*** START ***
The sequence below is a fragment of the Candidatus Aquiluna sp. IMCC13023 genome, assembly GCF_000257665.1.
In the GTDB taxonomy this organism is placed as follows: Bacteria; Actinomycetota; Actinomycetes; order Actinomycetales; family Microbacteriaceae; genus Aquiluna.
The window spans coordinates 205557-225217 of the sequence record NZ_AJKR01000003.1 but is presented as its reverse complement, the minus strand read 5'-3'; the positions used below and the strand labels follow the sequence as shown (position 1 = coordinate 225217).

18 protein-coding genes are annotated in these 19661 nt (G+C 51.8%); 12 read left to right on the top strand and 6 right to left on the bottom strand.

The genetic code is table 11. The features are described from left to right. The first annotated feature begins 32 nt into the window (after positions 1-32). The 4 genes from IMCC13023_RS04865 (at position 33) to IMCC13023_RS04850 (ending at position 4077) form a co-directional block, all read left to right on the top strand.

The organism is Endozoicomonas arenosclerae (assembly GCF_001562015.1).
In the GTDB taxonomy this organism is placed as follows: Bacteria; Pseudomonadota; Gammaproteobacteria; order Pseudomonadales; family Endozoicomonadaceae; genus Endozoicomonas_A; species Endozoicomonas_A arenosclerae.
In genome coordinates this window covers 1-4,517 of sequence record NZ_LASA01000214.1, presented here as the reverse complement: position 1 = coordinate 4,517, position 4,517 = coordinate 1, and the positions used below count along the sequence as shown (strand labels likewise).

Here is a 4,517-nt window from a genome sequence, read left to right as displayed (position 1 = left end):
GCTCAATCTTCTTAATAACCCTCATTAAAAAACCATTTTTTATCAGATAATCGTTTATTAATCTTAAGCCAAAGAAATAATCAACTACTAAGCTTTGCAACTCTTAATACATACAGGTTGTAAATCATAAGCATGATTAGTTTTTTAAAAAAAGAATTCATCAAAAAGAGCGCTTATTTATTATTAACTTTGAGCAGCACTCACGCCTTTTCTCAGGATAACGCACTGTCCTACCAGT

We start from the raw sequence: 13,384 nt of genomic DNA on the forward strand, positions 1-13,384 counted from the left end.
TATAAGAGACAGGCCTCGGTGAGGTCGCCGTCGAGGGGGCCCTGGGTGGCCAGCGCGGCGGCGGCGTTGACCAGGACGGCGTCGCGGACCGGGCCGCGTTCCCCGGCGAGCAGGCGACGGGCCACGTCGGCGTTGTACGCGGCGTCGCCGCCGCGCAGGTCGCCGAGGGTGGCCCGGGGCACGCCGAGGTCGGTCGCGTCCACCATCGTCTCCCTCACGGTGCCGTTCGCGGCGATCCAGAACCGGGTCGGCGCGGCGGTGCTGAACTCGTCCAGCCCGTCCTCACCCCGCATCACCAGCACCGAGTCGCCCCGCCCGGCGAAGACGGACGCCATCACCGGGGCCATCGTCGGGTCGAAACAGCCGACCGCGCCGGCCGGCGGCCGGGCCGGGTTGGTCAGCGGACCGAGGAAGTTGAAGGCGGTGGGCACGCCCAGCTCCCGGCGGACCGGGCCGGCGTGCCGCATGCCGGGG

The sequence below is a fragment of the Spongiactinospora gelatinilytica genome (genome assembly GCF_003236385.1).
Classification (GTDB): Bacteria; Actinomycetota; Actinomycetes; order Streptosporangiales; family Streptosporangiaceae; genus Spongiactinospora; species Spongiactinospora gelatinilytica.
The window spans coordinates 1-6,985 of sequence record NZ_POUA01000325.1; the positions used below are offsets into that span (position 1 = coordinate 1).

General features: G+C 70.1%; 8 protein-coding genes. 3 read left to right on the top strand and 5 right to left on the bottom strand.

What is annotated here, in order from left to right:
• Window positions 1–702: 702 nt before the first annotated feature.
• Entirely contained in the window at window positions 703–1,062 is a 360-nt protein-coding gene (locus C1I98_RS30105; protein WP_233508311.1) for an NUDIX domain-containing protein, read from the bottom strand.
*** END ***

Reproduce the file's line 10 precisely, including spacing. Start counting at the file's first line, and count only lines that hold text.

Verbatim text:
GCTCAATCTTCTTAATAACCCTCATTAAAAAACCATTTTTTATCAGATAATCGTTTATTAATCTTAAGCCAAAGAAATAATCAACTACTAAGCTTTGCAACTCTTAATACATACAGGTTGTAAATCATAAGCATGATTAGTTTTTTAAAAAAAGAATTCATCAAAAAGAGCGCTTATTTATTATTAACTTTGAGCAGCACTCACGCCTTTTCTCAGGATAACGCACTGTCCTACCAGT